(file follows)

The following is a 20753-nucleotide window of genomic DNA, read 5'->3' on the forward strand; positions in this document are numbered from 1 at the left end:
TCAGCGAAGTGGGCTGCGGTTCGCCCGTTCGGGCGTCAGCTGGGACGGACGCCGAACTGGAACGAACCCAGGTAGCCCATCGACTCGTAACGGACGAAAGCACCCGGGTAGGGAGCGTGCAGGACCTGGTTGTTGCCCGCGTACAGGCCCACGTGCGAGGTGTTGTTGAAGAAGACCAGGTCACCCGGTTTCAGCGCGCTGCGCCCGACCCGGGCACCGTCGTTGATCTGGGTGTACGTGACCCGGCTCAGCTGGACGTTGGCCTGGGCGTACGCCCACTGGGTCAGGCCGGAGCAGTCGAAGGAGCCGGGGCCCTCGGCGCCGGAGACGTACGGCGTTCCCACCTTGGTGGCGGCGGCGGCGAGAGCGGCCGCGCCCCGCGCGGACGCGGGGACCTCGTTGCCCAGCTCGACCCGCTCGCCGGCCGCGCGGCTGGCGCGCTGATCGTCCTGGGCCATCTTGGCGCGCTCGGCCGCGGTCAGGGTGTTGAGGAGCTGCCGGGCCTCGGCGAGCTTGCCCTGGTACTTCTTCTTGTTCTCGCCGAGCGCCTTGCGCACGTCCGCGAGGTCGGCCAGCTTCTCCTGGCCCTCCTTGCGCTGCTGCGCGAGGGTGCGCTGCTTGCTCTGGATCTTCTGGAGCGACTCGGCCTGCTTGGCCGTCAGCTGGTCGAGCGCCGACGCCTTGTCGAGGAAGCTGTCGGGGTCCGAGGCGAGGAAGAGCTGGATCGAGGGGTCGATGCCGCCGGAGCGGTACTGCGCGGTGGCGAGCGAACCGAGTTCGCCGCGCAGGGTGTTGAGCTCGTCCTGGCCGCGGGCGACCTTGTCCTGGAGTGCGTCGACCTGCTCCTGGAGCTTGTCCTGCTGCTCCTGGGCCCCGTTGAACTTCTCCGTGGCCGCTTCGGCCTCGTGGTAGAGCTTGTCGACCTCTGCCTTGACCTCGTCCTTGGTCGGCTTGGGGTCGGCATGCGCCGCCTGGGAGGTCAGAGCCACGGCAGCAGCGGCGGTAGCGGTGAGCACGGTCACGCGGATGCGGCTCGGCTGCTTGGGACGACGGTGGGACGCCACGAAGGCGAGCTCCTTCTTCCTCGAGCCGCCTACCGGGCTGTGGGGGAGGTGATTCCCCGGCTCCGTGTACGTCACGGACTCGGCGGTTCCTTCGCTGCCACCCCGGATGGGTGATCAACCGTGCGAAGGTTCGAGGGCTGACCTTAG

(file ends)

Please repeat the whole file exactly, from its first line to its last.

The following is a 20753-nucleotide window of genomic DNA, read 5'->3' on the forward strand; positions in this document are numbered from 1 at the left end:
TCAGCGAAGTGGGCTGCGGTTCGCCCGTTCGGGCGTCAGCTGGGACGGACGCCGAACTGGAACGAACCCAGGTAGCCCATCGACTCGTAACGGACGAAAGCACCCGGGTAGGGAGCGTGCAGGACCTGGTTGTTGCCCGCGTACAGGCCCACGTGCGAGGTGTTGTTGAAGAAGACCAGGTCACCCGGTTTCAGCGCGCTGCGCCCGACCCGGGCACCGTCGTTGATCTGGGTGTACGTGACCCGGCTCAGCTGGACGTTGGCCTGGGCGTACGCCCACTGGGTCAGGCCGGAGCAGTCGAAGGAGCCGGGGCCCTCGGCGCCGGAGACGTACGGCGTTCCCACCTTGGTGGCGGCGGCGGCGAGAGCGGCCGCGCCCCGCGCGGACGCGGGGACCTCGTTGCCCAGCTCGACCCGCTCGCCGGCCGCGCGGCTGGCGCGCTGATCGTCCTGGGCCATCTTGGCGCGCTCGGCCGCGGTCAGGGTGTTGAGGAGCTGCCGGGCCTCGGCGAGCTTGCCCTGGTACTTCTTCTTGTTCTCGCCGAGCGCCTTGCGCACGTCCGCGAGGTCGGCCAGCTTCTCCTGGCCCTCCTTGCGCTGCTGCGCGAGGGTGCGCTGCTTGCTCTGGATCTTCTGGAGCGACTCGGCCTGCTTGGCCGTCAGCTGGTCGAGCGCCGACGCCTTGTCGAGGAAGCTGTCGGGGTCCGAGGCGAGGAAGAGCTGGATCGAGGGGTCGATGCCGCCGGAGCGGTACTGCGCGGTGGCGAGCGAACCGAGTTCGCCGCGCAGGGTGTTGAGCTCGTCCTGGCCGCGGGCGACCTTGTCCTGGAGTGCGTCGACCTGCTCCTGGAGCTTGTCCTGCTGCTCCTGGGCCCCGTTGAACTTCTCCGTGGCCGCTTCGGCCTCGTGGTAGAGCTTGTCGACCTCTGCCTTGACCTCGTCCTTGGTCGGCTTGGGGTCGGCATGCGCCGCCTGGGAGGTCAGAGCCACGGCAGCAGCGGCGGTAGCGGTGAGCACGGTCACGCGGATGCGGCTCGGCTGCTTGGGACGACGGTGGGACGCCACGAAGGCGAGCTCCTTCTTCCTCGAGCCGCCTACCGGGCTGTGGGGGAGGTGATTCCCCGGCTCCGTGTACGTCACGGACTCGGCGGTTCCTTCGCTGCCACCCCGGATGGGTGATCAACCGTGCGAAGGTTCGAGGGCTGACCTTAG